Stunning landscape vistas complement the aesthetic appeal of the people and their cultures. Upon our arrival in Manado, the eyes feast on the beauty of the Minahasan people, refined and tempered by an ethnic cauldron that combined groups from mainland South East Asia, Indonesia, and the Philippines with the colonial blood of three European tribes – the Spanish, Portuguese, and Dutch – as well as enterprising Chinese migrants. Blessing this land with fertility and exuberant color stand tall volcanic cones, forming a protective ring around the peninsula. At the pleasant resort town of Tomohon, the magnificent vista of Gunung Lokon energized my lens. Appropriately, the summit carried a crowning layer of foggy cloud, underlining its mysterious majesty and its active qualities. “Anggrek bulan” (the serene white orchid, literally “moonlight orchid”) enframe this ethereal scene, for Tomohon is indeed “Kota Kembang”, the Flower City. This is the perfect setting for the exuberant Minahasa culture, with its celebratory dances, the lilting tones of the “kolintang” (wooden xylophone), and the fiery gastronomic juices released by the spicy cuisine, layered with the subtle flavors of the bamboo cylinders used in its preparation. Joy and generous hospitality come naturally to these delightful people.

At Rante Lombok. 

The pride of the Tana Toraja in Southern Sulawesi, grave sites carved into limestone cliffs, preserves the continuing influence and blessing of the ancestors, who cannot stay away from the emerald symphony of this cool plateau. I came across a rather more mysterious site at Rante Lombok, hidden deep within the recesses of a bamboo jungle. Although the “bombo” (souls) of these ancestors were pacified and interred in exquisitely carved wooden coffins, this rebellious group decided to come back to life and recreate their favorite pastime: theater. As I looked around at the amazing groupings of “actors”, I was particularly struck by the solitary figure, who appeared ready to star in yet another new version of “Hamlet”. Was he Hamlet’s father, haunting his tortured mind, or was it Hamlet himself, launching into the most beloved soliloquy of all time, “To be, or not to be…” I knew this Hamlet’s answer, a ringing affirmation of the beauty of his land and culture:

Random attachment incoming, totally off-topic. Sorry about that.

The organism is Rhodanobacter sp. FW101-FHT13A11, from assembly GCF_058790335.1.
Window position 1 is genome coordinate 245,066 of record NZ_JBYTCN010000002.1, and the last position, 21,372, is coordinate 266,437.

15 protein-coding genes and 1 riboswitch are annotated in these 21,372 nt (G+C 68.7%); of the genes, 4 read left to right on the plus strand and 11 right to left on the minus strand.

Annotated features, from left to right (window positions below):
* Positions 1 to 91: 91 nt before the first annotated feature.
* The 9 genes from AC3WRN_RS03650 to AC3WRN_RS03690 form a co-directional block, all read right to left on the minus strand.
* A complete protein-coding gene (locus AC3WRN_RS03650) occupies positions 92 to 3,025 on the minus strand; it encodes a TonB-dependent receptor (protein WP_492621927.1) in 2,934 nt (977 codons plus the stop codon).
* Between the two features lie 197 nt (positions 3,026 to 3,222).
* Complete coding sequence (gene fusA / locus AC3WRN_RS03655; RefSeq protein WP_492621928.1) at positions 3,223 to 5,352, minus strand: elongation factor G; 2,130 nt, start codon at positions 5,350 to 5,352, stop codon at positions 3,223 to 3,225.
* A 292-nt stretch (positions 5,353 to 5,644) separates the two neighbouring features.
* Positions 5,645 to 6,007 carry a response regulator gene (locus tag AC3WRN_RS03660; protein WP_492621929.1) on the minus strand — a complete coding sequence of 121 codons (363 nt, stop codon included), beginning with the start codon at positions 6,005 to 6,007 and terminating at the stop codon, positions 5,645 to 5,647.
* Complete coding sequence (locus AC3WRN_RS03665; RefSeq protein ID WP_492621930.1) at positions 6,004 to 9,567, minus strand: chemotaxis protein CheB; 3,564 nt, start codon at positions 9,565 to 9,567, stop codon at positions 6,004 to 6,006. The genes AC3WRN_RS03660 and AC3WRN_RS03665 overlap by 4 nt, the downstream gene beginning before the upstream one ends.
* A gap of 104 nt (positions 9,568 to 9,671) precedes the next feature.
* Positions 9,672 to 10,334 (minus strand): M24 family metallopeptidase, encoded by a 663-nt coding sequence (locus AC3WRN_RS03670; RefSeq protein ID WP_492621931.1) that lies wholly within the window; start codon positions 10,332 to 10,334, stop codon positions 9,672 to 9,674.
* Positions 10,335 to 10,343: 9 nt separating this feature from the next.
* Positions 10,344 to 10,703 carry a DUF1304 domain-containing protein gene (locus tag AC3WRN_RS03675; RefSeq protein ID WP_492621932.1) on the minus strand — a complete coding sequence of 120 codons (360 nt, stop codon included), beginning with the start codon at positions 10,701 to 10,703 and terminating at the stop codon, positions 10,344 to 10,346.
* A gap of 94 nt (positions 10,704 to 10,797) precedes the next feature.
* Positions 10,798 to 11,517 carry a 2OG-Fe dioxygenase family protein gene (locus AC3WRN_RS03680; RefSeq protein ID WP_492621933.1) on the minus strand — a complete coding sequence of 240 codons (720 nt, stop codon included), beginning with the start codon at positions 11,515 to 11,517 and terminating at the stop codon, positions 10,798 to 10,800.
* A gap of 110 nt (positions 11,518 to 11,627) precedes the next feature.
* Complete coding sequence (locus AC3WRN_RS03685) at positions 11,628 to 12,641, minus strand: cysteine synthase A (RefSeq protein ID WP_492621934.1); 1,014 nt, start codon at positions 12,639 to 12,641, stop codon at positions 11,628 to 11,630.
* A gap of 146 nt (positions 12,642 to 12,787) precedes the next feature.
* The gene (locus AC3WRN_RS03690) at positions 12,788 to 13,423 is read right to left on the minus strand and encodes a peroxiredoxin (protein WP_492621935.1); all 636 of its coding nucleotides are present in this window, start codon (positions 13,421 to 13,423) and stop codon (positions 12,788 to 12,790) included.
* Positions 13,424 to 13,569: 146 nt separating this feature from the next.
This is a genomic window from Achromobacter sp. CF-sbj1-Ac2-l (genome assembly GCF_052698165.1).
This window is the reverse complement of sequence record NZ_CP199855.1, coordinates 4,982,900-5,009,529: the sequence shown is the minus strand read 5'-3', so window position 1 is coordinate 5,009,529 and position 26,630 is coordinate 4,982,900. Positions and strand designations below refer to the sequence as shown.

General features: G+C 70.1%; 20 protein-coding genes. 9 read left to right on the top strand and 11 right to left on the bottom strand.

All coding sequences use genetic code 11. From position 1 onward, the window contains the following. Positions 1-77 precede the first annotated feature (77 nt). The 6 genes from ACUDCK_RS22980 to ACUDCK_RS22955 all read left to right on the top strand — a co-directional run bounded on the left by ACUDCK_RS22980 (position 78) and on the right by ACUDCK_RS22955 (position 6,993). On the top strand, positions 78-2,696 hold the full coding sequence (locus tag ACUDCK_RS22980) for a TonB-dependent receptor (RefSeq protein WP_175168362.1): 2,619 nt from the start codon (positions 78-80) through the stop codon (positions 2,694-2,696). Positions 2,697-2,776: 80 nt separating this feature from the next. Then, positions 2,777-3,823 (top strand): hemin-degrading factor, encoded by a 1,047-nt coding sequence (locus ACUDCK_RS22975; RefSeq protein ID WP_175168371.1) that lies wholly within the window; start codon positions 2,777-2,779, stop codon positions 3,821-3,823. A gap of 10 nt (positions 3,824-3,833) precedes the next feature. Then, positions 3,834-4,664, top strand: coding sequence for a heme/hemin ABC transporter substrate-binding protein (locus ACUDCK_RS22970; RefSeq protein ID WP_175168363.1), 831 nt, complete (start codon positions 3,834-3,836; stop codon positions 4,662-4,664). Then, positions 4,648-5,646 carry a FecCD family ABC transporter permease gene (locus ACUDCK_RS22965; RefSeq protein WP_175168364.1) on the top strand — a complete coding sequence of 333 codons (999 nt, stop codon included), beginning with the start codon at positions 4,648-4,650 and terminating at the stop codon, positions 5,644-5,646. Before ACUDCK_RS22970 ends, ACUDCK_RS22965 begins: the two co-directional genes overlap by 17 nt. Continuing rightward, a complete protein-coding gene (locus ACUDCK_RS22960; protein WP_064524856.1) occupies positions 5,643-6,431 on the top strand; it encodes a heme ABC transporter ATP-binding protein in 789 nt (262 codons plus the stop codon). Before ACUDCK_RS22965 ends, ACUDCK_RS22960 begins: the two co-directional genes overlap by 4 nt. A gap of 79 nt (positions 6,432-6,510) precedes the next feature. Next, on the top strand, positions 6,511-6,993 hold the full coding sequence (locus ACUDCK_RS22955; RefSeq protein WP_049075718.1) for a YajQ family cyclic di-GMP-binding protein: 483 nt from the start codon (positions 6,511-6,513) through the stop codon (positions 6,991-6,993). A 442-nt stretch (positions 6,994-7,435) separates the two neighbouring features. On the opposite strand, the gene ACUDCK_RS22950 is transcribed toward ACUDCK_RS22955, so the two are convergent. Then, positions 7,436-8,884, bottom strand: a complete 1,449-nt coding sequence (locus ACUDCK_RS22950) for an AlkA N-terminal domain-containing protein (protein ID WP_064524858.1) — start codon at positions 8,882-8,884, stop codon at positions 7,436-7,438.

“To be, to be
In this glorious land
Of sunshine and thunderous rain,
Of sweet-odored mist and emerald grain”.


The Dani warriors of Papua. 

Papua brings you the thrill of encountering human origins and the crafting of our earliest civilizations. The handsome Dani warriors, accompanied by apprentice boys and “cheer leading” women, hark back to a tradition of “weem” or war, inevitable in a group of 50,000 people divided into twelve alliances. However, from the standards of present-day warfare (or rather, butchery), an estimated annual death rate of 20 or 30 per group does not appear excessive. “Weem” has now become a mock spectacle, and Dani men continue to use the occasion to appear at their fearsome best. Pig fat adding a sheen on their sleek muscular frames, many bedeck themselves with precious ornaments of cowrie shell, animal fur, and bird plumage. The real beauty of the Dani people, though, resides in the region of the solar plexus, called “etai-eken” or “seeds of singing”. Fusing our concepts of soul and personality, the “etai-eken” are regarded as the vital center of every individual’s being. I find the connection between soul and singing a perfect affirmation of my passion for music. For the Dani, as for us, pleasurable sound creates the harmonious accompaniment of life, transforming and uplifting the inner self.

From dizzying motion to serene calm, from the powerful mystique of ancestors to the spontaneous giggle of children, from volcanic stirrings to gentle waves, this archipelago fulfills a hunger for completion.

By Vivek R. Bammi, photographer and author, “Indonesia: A Feast for the Senses” (Jakarta, PT Sukarya & Sukarya, 2005).